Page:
Cinema of Silence
A Lunch community devoted to classic silent films.

Der Golem

2 Ratings: 4.5
A 1920 silent German horror film based on a Jewish folk tale.

A relic certainly, but a fascinating one,Der Golem is perhaps the screen's first great monster movie. Though it was actually the third time director-star Paul Wegener had played the eponymous creation, the earlier efforts (sadly lost) were rough … see full wiki

Genre: Classics, Foreign, Horror
Release Date: January 1, 1920
MPAA Rating: Unrated
1 review about Der Golem

Silent Masterpiece.

  • May 28, 2007
Rating:
+5
Set in sixteenth-century Prague, THE GOLEM is a classic silent film based upon a relatively well-known Jewish legend. Even though the Jews of Prague have peacefully lived among the other residents of the city, they have been segregated and live in a separate community ghettoized from the rest of the city. Evil courtiers convince the Emperor to issue an edict that will expel the Jews from the city completely. In an attempt to save his people, a learned rabbi, Rabbi Loew (Albert Steinruck) uses his learning of ancient and mystical arts to create a giant clay creature, the Golem, that is brought to life. He creates the creature in order to save his people by bringing the Golem to the Emperor to perform. However, the creature is brought to life with a warning that it will become evil if brought to life again. The rabbi's assistant, resurrects the creature in an attempt to kidnap the rabbi's daughter, who he loves. Instead, the creature begins a rampage of destruction that is stopped when the Golem meets a young girl.

The story of THE GOLEM has been around for centuries and is a good one (this version of the story was even filmed once before). Story aside, the most memorable things about THE GOLEM are the visualizations and cinematography. The images in the film (even if you see the film in a poor quality transfer) are stunning. THE GOLEM is a film that once you see it, you will remember images from it for a lifetime.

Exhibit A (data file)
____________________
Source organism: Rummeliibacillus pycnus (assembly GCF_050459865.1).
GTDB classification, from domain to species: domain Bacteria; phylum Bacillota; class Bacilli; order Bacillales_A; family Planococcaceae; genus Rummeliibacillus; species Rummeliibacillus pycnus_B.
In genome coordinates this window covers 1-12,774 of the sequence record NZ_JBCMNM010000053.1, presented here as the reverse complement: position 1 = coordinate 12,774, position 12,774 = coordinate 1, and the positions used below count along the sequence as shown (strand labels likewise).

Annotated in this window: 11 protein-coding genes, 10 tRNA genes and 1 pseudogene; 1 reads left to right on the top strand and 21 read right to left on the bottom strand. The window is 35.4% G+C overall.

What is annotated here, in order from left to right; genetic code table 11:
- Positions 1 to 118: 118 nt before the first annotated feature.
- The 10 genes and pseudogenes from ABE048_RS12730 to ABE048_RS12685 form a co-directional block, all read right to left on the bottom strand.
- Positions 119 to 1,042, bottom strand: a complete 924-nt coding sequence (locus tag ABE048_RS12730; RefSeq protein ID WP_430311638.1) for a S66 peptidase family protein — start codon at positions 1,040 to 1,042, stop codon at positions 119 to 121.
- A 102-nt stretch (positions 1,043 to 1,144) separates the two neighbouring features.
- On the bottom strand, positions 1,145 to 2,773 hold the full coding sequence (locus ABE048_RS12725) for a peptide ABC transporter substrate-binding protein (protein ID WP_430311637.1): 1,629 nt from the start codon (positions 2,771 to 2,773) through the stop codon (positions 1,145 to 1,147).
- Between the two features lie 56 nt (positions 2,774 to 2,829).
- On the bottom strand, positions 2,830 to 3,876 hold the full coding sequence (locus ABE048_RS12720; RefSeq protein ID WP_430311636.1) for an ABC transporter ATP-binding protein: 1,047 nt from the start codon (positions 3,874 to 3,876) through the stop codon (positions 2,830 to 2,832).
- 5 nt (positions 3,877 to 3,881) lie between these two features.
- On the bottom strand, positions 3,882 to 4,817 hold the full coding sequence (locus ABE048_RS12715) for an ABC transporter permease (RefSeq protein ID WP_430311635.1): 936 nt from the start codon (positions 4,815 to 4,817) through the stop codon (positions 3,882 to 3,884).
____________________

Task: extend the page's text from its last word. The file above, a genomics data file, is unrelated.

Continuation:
Besides just being a quality silent film, THE GOLEM is notable for two reasons. Cinematically, the film had a huge impact upon many later filmmakers, especially James Whale who paid homage to the film in many of his key scenes in FRANKENSTEIN.

The second major reason the film is notable is because of the eerie historical foreshadowing it had. The film was released in 1920 and portrays Jews in a positive light. However, the Jewish people in the film are persecuted, are forced to live in a ghetto, and have their livelihoods threatened. The oppression of the Jews in the film is quite similar to the oppression the Jews faced in Germany just prior to the rise of the Third Reich.

THE GOLEM is a film that any student of cinema should see at least once and is a movie that fans of silent films will probably adore.

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First to Review

"Silent Masterpiece."
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